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Is there an antidote for caffeine, e.g. as a supplicant for caffeine-intolerant persons?

First, let me state I'm not talking about a medical emergency. No one is in a serious condition. My girlfriend is, we think, caffeine-intolerant. She loves the smell of coffee and the habit of coffee ...
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2 votes
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Why is prothrombin time used to monitor warfarin and not activated partial thromboplastin time?

Warfarin is said to change prothrombin time (PT) but not activated partial thromboplastin time (aPTT) (for practical purposes at least anyways, not really sure). But looking at the mechanism of action ...
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Area under the curve in a drug concentration curve

I am not from a background on pharamacokinetics and trying to learn some concepts. I noticed that the definition for AUC involve the first 24 hours. For example in here AUC is defined as "the area ...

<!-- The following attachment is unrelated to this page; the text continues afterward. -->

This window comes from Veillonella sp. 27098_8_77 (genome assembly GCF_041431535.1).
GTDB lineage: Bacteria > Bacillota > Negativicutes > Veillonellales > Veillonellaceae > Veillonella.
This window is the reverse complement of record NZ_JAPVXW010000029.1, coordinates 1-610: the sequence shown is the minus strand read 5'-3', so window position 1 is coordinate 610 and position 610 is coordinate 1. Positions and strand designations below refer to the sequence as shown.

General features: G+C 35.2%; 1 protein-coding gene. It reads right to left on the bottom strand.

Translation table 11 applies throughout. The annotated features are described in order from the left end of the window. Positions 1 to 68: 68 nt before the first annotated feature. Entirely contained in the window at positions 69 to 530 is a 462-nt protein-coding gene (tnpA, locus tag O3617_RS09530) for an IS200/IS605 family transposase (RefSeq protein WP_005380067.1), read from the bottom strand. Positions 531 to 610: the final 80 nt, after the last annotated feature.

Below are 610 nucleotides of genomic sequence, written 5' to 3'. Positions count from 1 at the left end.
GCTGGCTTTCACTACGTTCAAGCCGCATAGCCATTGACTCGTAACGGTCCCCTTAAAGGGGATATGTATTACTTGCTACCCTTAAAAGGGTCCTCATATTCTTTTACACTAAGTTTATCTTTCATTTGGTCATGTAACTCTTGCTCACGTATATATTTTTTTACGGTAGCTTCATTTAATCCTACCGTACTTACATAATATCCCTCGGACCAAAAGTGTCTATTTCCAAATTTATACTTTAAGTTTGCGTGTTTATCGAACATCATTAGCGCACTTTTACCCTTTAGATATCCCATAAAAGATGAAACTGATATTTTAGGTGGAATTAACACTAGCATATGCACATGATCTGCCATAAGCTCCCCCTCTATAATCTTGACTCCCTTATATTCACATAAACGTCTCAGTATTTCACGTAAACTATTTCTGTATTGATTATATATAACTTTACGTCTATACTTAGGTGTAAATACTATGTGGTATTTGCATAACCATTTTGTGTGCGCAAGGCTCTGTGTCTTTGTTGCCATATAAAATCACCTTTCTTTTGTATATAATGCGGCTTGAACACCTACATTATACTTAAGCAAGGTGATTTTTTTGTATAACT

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Same target receptor different mechanism of action?

If different drugs have the same receptor as a target, does that imply that they have the same mechanism of action?
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Why is ACE2 not used as drug against covid? [closed]

Can ACE2 be produced and used as drug against covid? I read it is the receptor molecule. If it is in the organism the virus should bind to it and could not attack cells anymore? Is that right?
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Why do the calicheamicins bind to DNA at the minor, rather than the major, groove?

I am trying to understand why some drugs bind only to the minor groove and not to the major groove. More specifically, I am interested in calicheamicins. They target DNA and cause strand scission. ...
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how does acetic acid induce pain?

how does acetic acid induce pain? I am finding the whole mechanism of it but cannot find any papers or writings. please help. If you have links that would be nice too.
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Is this trial that reversed aging in humans worth taking seriously?

In September 2019 Fahy et al. published results from the TRIIM (Thymus Regeneration, Immunorestoration, and Insulin Mitigation) trial. Their stated goals were to investigate whether they could restore ...